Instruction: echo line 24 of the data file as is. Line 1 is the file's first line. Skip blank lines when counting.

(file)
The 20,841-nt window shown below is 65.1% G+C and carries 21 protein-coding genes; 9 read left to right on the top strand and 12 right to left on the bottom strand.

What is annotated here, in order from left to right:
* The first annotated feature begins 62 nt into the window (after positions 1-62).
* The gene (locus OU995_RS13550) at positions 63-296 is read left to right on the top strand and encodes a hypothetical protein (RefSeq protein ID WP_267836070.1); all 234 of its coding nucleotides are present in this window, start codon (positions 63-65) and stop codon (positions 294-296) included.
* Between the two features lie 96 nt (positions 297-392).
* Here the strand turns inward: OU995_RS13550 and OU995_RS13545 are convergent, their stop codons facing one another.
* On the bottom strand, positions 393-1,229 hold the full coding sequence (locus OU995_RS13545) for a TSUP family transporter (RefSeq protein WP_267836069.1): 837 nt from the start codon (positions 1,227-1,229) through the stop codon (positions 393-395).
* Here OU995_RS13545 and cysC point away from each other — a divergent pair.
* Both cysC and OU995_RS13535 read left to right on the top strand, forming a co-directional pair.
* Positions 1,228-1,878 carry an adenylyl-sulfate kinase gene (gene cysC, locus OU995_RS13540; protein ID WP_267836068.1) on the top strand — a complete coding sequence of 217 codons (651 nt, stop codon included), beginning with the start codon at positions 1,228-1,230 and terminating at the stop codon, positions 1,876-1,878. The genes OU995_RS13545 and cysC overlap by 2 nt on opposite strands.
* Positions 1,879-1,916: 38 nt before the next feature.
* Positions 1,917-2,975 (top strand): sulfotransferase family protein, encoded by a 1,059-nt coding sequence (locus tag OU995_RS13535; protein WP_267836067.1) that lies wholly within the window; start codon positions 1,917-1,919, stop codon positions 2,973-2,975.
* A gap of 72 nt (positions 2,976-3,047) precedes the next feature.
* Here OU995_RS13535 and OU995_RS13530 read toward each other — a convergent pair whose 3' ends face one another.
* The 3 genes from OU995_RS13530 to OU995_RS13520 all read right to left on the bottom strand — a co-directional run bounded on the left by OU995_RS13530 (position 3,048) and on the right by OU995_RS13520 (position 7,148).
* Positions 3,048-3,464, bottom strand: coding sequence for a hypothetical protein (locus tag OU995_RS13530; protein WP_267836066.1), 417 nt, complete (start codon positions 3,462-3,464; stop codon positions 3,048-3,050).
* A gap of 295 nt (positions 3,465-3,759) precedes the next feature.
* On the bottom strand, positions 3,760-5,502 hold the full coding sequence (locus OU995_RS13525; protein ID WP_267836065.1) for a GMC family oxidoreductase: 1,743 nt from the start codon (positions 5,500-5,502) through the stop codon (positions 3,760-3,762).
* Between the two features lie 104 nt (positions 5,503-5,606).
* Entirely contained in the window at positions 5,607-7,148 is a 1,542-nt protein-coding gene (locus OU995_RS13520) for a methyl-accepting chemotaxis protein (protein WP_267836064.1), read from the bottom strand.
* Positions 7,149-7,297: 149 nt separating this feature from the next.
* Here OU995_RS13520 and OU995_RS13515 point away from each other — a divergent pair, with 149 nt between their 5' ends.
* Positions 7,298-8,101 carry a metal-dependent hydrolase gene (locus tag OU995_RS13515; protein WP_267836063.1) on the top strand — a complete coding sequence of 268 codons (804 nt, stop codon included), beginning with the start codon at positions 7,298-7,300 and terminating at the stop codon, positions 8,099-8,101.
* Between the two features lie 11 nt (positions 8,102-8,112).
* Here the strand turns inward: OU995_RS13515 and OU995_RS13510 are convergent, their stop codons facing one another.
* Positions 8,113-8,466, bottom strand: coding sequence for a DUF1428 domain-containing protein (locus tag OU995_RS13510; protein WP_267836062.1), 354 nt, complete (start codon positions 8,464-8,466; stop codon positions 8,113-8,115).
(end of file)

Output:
* Between the two features lie 11 nt (positions 8,102-8,112).